“We haven’t been at the Crossroads for months, brother,” Baldair said delicately.
“No, we were ... We were ...” Aldrik sounded lost.
“There is no point in taxing yourself,” the Emperor soothed. “The events of the Crossroads and after are inconsequential.”
Vhalla wanted to scream in objection. The Crossroads had formed her and Aldrik’s shifting feelings, after which they had shared what had been the best night of her life.
“No,” Aldrik breathed. Vhalla heard his protest upon the evening breeze, echoing from his heart to hers. “No, the Crossroads, and then ... Then you took Vhalla from me.”
“Son.” The Emperor’s voice had completely changed.
“And we, the Pass ... I ...” There was a sudden commotion from within the room. “Where is she?” Aldrik demanded.
“Lie down. No, Aldrik, do not try to stand.” Baldair fell into the role of the cleric.
“Where is she? Is she all right? Baldair, you swore to me you would protect her!” Aldrik’s words sounded half mad with worry.
Vhalla pressed her eyes closed, her heart aching at being unable to reveal herself to him.
“Tell me!” Aldrik cried.
“Why must you do this?” The Emperor’s voice was so soft that Vhalla could barely hear it. “What is your unhealthy obsession with the girl?”
“She lives?” Even having just woken from a long sleep, Aldrik missed nothing. The Emperor’s anger would not exist had Vhalla died cleanly in the Pass.
“She lives,” the Emperor confirmed. The room settled. “For now.”
“What?” the crown prince uttered in shock.
Vhalla didn’t want him to ever find out the Emperor’s ultimatum, but she especially didn’t want him to find out like this. Her fingers twitched, wanting to reach for the shutter, to pull Aldrik from the room and from his father’s reach.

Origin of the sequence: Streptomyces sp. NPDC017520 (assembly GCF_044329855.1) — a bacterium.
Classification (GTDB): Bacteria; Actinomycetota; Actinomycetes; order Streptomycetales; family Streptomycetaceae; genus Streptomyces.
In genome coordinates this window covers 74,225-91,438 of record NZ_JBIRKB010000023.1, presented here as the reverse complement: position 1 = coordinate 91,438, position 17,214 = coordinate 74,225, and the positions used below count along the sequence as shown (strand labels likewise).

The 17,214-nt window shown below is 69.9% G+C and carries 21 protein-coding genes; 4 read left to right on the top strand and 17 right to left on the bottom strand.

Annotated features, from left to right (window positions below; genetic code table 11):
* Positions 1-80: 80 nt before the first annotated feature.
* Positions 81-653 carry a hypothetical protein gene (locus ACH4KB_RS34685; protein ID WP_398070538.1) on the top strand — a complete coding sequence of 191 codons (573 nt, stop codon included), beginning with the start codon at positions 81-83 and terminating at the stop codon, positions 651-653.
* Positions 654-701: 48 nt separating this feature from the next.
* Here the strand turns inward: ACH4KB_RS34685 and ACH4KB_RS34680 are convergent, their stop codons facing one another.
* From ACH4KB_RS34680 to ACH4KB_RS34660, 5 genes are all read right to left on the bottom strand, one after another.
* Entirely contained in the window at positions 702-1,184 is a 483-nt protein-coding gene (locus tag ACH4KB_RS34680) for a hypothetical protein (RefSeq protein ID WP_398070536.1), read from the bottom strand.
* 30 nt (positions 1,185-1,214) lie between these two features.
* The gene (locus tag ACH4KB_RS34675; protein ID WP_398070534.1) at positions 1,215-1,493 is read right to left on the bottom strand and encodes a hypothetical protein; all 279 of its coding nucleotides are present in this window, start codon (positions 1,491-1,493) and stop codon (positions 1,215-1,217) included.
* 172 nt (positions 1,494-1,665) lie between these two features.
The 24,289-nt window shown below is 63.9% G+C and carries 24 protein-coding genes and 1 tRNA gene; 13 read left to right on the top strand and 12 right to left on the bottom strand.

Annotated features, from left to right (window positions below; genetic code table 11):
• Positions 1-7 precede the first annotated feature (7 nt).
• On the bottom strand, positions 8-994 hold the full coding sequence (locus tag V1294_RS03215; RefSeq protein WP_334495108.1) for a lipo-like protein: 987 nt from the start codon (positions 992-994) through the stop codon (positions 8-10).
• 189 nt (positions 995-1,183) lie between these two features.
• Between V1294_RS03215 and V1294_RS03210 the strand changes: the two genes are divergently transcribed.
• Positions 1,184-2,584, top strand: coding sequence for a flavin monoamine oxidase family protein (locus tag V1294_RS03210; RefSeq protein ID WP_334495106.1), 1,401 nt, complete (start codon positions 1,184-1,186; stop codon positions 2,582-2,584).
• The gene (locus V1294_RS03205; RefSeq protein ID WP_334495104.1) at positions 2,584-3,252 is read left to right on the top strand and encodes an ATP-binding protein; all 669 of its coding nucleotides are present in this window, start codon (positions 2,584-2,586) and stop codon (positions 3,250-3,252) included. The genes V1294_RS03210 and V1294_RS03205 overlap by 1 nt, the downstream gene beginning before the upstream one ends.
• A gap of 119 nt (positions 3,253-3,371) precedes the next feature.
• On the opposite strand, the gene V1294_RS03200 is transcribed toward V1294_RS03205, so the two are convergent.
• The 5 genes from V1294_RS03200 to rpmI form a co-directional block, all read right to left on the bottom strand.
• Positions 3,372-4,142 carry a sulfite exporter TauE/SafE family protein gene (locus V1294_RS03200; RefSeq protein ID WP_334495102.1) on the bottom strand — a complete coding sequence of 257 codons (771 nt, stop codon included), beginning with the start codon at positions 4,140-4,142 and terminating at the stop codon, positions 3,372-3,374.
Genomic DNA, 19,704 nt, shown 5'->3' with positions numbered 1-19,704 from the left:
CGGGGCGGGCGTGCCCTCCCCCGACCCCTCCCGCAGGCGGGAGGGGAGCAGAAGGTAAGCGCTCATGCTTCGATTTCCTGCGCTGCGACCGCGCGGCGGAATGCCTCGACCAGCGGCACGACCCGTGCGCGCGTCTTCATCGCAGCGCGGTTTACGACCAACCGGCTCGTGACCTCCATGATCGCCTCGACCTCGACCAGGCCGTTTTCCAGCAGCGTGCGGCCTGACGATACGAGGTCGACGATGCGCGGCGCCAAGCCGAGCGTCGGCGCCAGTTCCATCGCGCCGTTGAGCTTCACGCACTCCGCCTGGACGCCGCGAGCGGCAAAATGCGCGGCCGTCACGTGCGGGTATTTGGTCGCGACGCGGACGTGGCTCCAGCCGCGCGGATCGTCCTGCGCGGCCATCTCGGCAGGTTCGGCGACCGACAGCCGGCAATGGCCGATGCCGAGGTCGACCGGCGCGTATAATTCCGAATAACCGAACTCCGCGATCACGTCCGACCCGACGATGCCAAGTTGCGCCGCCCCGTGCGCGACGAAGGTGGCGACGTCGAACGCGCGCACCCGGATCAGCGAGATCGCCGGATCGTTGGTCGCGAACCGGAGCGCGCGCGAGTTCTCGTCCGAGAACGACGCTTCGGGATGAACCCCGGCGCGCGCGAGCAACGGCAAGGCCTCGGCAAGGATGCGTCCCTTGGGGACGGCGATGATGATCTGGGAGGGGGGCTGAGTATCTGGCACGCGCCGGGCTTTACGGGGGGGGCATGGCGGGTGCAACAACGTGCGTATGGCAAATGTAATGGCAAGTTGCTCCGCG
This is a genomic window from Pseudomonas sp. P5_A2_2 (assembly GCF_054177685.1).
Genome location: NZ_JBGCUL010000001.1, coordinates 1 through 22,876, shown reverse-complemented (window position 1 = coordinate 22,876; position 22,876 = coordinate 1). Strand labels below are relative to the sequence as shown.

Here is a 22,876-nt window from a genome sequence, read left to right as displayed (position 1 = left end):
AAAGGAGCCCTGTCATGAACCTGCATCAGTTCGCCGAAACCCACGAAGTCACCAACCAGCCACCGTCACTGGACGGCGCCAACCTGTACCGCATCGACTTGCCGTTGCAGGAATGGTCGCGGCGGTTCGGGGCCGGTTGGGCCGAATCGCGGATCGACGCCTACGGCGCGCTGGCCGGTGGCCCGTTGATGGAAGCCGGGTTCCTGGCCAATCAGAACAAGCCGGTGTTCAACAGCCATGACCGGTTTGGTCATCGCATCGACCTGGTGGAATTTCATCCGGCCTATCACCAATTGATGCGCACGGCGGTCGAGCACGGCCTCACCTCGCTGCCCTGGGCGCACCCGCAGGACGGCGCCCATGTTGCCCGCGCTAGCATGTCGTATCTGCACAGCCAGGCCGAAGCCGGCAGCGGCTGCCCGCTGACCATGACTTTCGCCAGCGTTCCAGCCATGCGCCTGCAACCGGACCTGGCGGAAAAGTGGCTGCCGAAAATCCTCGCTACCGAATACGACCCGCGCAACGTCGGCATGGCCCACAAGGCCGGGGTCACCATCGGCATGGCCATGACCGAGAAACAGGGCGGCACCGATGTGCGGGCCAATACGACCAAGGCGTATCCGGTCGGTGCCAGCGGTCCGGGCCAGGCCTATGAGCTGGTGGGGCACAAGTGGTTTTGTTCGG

“She understands that she must focus on the task before her—and nothing else,” Emperor Solaris began. “She knows that should she give into distractions, it will have grave consequences for her.”
“Father, what are you talking about?” Baldair asked.
“We had a very productive conversation, the girl and I,” Emperor Solaris’s voice echoed ominously.
That was certainly one way to put it.
“And now I hope to have an equally productive one with you, Aldrik.”
Silence was the crown prince’s response.
“She has until spring to deliver me the North or she will be hung and quartered.” It wasn’t any easier to hear the second time. “But I fear she has become too much of a risk. So, even if she does succeed, I trust you will decide what to do with her when her usefulness has run its course.”
“What to do with her?” Baldair was the one who was brave enough to ask for clarification.
“She is a liability. She can listen in on conversations, walk through walls. There is no secret that could be kept from such a creature—”
“She’s a woman,” Aldrik corrected firmly.
“—creature,” the Emperor continued. “I should not think I would even need to mention the Crystal Caverns.” There was a long pause. “I did not think so. I am not so certain your tests were conclusive enough, Aldrik. Perhaps she can manage crystals. If so, she becomes an even greater risk to us all if someone decides to use her to unlock the power that sleeps there. War is full of casualties; no one expects her to leave this battlefield.”
Vhalla pressed her eyes closed tightly, feeling sick.
“She saved Aldrik’s life, Father.” Baldair’s defense was heartwarming, however useless.
“It was her duty! That is the role of subject and lord. A role I feel is being blurred.” The Emperor let his implications hang in the air. “Well then, I look forward to your plans on the matter.”
“I will not,” Aldrik said softly as the door opened.
Vhalla’s heart stopped.
“Excuse me?” the Emperor asked coldly.
“She has done too much. We need her. I need—”
“In what ways do you need her?” Emperor Solaris finished for his son, cruelly skewering the words that Aldrik was letting get away from him.
“You know in what way!” Aldrik lost his control. The silver-tongued Fire Lord, the fearsome prince had been stripped away to a desperate man.
Vhalla pressed her eyes closed. How had the world tilted so far off-balance?
“Yes,” the Emperor said slowly. “I am afraid I do.” Vhalla could imagine the Emperor crossing the room to stare down his son as he had her when she heard his footsteps. “She clearly can’t be tamed, so she dies, Aldrik. And I have every suspicion that it will be a far gentler death if it is done by your hand than mine.”
WHAT WILL YOU do?” Baldair asked, finally breaking the silence and spurring Vhalla to action.
“Baldair, go,” Aldrik demanded sourly. “Brother, we can—”
“I said leave me!” the crown prince seethed in pain.
Both royals turned quickly as the shutter opened. Vhalla quickly hopped over the window ledge before anyone below would notice her silhouette against the candle-lit room. She eased the shutter closed as softly as possible, straightening.